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Bifurcation of cellular IoT connectivity and the irony of fragmentation of LPWA

NOV 20, 2023 | Matt Hatton
region: ALL sector: ALL HyperconnectivityInternet of Things

One of the big challenges for cellular-based IoT connectivity at the moment is the plethora of different options for addressing low-end constrained devices. I'm currently working on a slide deck for a client workshop on its connectivity strategy. And I've come to the section about access networks. And it strikes me that the technology options available are back-to-front. Let me explain.

Wide area IoT connectivity has bifurcated. There are applications that need high bandwidth data streams, and there are those that need low cost, probably battery powered, constrained connectivity for sending sensor data. Those two markets are quite different. One generates revenue per connection in dollars, the other in cents. One uses, effectively, the same networks as smartphones etc., while the other wants dedicated constrained networks (i.e. low power wide area). One can be supported on existing platforms and processes, while the other demands 'hyperscale' approaches, with low-touch, low cost etc. And, indeed, we will probably find that these markets will be addressed in different ways with different channels and probably even completely different players.

One irony is this: the part of the market that has the most wiggle-room in terms of price sensitivity has basically only one technology option: 5G. OK, LTE Cat 4 and above for a little while, but essentially it's a simple evolution path. Contrast this with the low end of the market (i.e. constrained applications), where every cent is critical, where there are a host of different technology options: LTE Cat 1, LTE Cat 1 bis, LTE-M, NB-IoT, 5G RedCap (although it's not really fit-for-purpose yet), and eventually eRedCap. And that's before we consider non-3GPP options like LoRaWAN and Sigfox which might or might not be appropriate. Fragmentation adds to cost. Maybe only a few cents, but that's critical.

And, as noted above, some of these technologies need network upgrades, so there's even further additional cost associated with deploying them. At least for LTE-M and NB-IoT.

The upshot is this: The part of the wide-area IoT connectivity space that needs to pare back costs as much as possible suffers tremendously from fragmentation reducing economies of scale, and in some cases not being able to piggyback on existing networks and thus improve the network economics. In contrast the other half of the market, connected cars, CCTV, bodycams etc. has effectively a single roadmap, shared with billions of smartphones, and the economies of scale that brings.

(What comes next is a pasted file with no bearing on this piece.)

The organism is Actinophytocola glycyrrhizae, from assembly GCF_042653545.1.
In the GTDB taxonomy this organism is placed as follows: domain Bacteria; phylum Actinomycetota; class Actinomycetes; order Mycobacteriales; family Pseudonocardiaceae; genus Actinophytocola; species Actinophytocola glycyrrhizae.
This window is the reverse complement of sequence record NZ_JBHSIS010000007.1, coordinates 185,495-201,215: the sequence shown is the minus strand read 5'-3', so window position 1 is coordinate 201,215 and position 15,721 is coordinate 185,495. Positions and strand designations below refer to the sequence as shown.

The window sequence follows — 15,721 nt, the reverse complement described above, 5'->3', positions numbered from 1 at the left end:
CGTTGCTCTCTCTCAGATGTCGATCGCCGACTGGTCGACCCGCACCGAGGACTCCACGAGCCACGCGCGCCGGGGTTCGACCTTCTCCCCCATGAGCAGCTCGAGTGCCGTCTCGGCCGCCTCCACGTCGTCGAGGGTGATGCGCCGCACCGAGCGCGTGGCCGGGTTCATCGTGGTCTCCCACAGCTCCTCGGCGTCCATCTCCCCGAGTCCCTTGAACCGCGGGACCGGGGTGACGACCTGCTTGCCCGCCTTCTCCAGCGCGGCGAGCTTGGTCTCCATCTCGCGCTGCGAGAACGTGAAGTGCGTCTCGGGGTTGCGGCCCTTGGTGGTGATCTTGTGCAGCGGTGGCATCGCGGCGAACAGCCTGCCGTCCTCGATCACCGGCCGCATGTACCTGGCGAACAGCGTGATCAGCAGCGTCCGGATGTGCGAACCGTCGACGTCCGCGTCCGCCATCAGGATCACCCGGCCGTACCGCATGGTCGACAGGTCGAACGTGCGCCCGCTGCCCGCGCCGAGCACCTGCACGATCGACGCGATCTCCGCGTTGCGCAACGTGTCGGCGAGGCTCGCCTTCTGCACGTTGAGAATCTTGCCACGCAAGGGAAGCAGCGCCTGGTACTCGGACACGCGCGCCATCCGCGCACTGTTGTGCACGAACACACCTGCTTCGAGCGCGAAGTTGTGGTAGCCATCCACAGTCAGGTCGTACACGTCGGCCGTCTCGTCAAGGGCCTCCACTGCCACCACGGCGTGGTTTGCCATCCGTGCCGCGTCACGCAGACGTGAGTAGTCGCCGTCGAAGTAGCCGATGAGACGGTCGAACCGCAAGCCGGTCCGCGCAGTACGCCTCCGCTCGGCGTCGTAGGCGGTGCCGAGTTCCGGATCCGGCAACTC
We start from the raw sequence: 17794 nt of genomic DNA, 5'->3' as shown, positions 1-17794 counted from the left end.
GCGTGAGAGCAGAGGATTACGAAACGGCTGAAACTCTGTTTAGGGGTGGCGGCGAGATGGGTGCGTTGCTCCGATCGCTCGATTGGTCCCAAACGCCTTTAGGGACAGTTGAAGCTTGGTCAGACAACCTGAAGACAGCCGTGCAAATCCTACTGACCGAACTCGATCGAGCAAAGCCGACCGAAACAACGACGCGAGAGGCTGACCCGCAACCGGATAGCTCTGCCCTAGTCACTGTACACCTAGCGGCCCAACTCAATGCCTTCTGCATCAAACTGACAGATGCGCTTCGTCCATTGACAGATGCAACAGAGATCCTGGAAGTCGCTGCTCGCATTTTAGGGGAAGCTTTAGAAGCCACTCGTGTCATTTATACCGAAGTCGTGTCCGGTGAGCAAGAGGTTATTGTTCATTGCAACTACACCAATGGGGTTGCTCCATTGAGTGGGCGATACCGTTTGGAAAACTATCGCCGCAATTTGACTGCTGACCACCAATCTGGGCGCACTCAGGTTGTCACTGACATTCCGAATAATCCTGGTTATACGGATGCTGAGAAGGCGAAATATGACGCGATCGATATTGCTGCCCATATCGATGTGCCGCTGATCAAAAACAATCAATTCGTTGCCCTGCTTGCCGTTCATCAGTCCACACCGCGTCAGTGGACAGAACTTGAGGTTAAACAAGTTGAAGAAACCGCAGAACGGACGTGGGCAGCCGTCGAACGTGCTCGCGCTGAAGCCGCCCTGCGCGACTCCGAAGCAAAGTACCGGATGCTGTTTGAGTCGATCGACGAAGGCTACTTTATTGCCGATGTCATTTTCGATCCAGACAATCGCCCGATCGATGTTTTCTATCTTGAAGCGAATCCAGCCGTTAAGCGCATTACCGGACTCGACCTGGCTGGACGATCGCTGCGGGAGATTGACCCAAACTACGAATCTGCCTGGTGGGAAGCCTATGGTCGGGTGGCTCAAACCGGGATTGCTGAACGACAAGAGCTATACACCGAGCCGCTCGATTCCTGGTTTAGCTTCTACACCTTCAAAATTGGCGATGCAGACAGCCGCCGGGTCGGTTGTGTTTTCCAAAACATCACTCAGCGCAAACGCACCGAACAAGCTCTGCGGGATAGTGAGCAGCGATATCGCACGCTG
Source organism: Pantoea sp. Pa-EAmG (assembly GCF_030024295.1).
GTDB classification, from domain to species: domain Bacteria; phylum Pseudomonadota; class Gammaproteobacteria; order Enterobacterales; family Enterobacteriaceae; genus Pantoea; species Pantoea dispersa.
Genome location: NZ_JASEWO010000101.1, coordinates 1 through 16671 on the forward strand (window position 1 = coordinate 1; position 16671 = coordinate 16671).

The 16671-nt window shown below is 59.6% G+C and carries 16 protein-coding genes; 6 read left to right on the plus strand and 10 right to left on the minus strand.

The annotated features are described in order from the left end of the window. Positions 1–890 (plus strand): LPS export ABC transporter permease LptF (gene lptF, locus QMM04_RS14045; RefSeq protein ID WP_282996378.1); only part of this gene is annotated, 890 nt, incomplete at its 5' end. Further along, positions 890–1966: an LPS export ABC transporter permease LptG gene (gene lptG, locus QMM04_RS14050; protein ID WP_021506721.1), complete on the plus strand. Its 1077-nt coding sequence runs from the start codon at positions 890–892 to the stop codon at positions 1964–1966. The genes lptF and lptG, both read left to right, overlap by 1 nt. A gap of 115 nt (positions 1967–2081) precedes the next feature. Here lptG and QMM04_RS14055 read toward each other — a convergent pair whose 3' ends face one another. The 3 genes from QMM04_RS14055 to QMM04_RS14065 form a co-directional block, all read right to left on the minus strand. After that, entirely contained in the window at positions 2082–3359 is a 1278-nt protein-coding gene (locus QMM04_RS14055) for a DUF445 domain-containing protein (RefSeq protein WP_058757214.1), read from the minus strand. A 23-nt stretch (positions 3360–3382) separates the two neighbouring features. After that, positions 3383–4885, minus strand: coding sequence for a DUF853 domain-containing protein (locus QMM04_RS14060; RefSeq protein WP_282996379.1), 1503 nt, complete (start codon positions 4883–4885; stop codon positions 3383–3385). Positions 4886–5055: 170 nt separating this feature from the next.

Of course there is some element of inevitability about this. We must be conscious that at the constrained end of the spectrum there is a question of which constraints you're happy to work with. For instance, Cat 1 bis has better availability globally today, but is relatively poor for things like in-building coverage and isn’t part of the 5G roadmap so there’s questions about longevity. In some cases the constraints will be cost, in others power, in others geographical location. The choice of technology will vary depending on which constraint is most pressing. Everything is a trade off for constrained devices.

What's the answer? Well, we can't really put the genie back in the bottle with regard to some of the fragmentation: LTE-M, NB-IoT and Cat 1/Cat 1 bis will all be part of the mix. There's a political angle to this too, with some countries favouring particular technologies over others. But what would certainly help is not making the issue worse. For instance with the pushing of extra new technologies into the mix. 5G RedCap, for instance. IoT has a tendency to lob in a new technology every 12 months. This is confusing and exasperating for adopters. Which should they choose? How future-proof will it be?

The analogy I come up with is deflation. In a deflationary market the economy is wrecked by the fact that people put off spending to wait for prices to get cheaper. We have the same equivalent here: holding off on adopting new technology because there might be a brighter, shinier, newer tech just around the corner. What adopters need to hear is: this is the tech that'll be the one to use, that'll be around for 20 years.

For more on Cat 1 bis and how it compares to other technologies, check out our recent report ‘LTE Cat 1 bis is a real contender in cellular-based IoT, at least in the medium term’.

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